Greenwald: For cars and trucks, the most effective and cost-effective policy is vehicle fuel economy and greenhouse standards, which, for decades, have saved Americans money at the fuel pump, reduced U.S. oil dependence, and avoided emissions. Depending on the interplay of technology, policy, markets and behavior, zero-emitting fuels like hydrogen and electricity could be game changers, as could ride-sharing in passenger vehicles and improved fleet operations for trucks. There is substantial regional variation, but on average, with the current U.S. electric generation mix, electric vehicles still emit fewer greenhouse gas emissions on a life cycle basis than conventional vehicles. Air travel is more challenging because it is growing so rapidly and planes are already quite energy efficient. In 2016, many countries, including the U.S., agreed to begin offsetting any growth in aviation emissions while pursuing innovations in engines, fuel, infrastructure and operations.
Larson: There are a number of ways to reduce emissions from transportation. Some involve behavioral changes, such as carpooling, public transit or less travel. We can also consume fewer goods that require transportation. Others involve technological changes, such as buying more fuel-efficient gasoline cars, transitioning to electric vehicles and developing sustainable biofuels for aviation and long-haul shipping. Vehicle electrification will play a significant role in reducing transportation sector emissions only if electric vehicles are attractive enough that consumers want to use them in much greater number than we are seeing today, and we successfully decarbonize electricity generation. The latter can happen through reliance on a combination of renewables, nuclear, natural gas with carbon capture and storage, hydropower and increased electricity storage.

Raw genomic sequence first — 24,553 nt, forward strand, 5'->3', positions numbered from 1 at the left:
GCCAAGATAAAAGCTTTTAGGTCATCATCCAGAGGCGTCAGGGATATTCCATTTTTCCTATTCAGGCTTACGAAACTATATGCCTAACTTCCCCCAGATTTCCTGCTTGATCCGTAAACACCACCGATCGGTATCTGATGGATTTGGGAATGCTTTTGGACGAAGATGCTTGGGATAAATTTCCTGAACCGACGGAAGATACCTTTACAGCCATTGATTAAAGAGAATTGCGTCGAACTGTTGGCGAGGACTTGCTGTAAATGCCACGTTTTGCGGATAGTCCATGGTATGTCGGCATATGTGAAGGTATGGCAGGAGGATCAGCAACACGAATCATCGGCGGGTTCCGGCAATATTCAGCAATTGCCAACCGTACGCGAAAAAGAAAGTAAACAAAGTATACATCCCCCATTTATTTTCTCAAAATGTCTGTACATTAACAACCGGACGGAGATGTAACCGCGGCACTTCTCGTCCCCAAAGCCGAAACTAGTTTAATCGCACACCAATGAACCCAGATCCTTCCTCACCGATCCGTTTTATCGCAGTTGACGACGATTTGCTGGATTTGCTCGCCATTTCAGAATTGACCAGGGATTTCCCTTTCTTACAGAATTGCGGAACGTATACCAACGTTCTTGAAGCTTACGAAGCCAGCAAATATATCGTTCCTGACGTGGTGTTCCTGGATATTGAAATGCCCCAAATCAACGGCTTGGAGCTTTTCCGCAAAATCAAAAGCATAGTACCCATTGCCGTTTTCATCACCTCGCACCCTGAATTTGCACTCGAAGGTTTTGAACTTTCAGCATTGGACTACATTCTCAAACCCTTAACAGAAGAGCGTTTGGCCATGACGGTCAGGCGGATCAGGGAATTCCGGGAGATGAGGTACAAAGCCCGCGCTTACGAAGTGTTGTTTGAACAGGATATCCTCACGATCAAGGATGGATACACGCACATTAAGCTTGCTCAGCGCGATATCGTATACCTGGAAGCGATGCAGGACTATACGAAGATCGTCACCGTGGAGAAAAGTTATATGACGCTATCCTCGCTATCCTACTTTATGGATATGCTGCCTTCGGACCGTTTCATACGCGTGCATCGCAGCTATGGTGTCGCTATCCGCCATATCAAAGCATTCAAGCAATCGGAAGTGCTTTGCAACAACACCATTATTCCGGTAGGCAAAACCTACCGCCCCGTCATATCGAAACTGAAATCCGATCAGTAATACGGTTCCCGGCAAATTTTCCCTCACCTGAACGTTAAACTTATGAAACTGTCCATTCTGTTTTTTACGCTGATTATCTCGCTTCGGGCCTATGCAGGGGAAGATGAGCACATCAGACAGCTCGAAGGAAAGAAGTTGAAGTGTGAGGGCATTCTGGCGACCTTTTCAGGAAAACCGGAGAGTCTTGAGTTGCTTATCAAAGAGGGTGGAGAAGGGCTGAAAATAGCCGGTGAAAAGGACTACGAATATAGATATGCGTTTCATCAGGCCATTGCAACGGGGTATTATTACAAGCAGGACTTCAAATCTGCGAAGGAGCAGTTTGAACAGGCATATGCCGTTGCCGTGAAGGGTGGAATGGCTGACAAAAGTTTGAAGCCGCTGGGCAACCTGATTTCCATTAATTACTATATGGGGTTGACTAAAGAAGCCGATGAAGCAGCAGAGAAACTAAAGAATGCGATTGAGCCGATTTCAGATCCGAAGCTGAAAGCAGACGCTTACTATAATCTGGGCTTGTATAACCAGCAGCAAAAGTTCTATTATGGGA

Q. Meanwhile, as the U.S. economy grew, so did emissions from buildings and industry. Emissions from the industrial sector are slated to continue to rise in coming years. Are you seeing this as a trend, and are there policies or technologies that could prevent this?
Greenwald: Yes. Transportation and power are still the highest-emitting U.S. sectors, but the growth in industry and buildings emissions last year was bigger than the growth in transportation and power. We need to improve industrial processes, make industry and buildings more energy-efficient, substitute low-carbon fuels or low-carbon electricity for fossil fuel use and/or deploy carbon capture. Equipment and appliance standards, emission standards and research and development could help, as could broader economy-wide policies like a price on carbon. Consumers can help by buying clean power where they have that option and by improving the efficiency of their homes and appliances.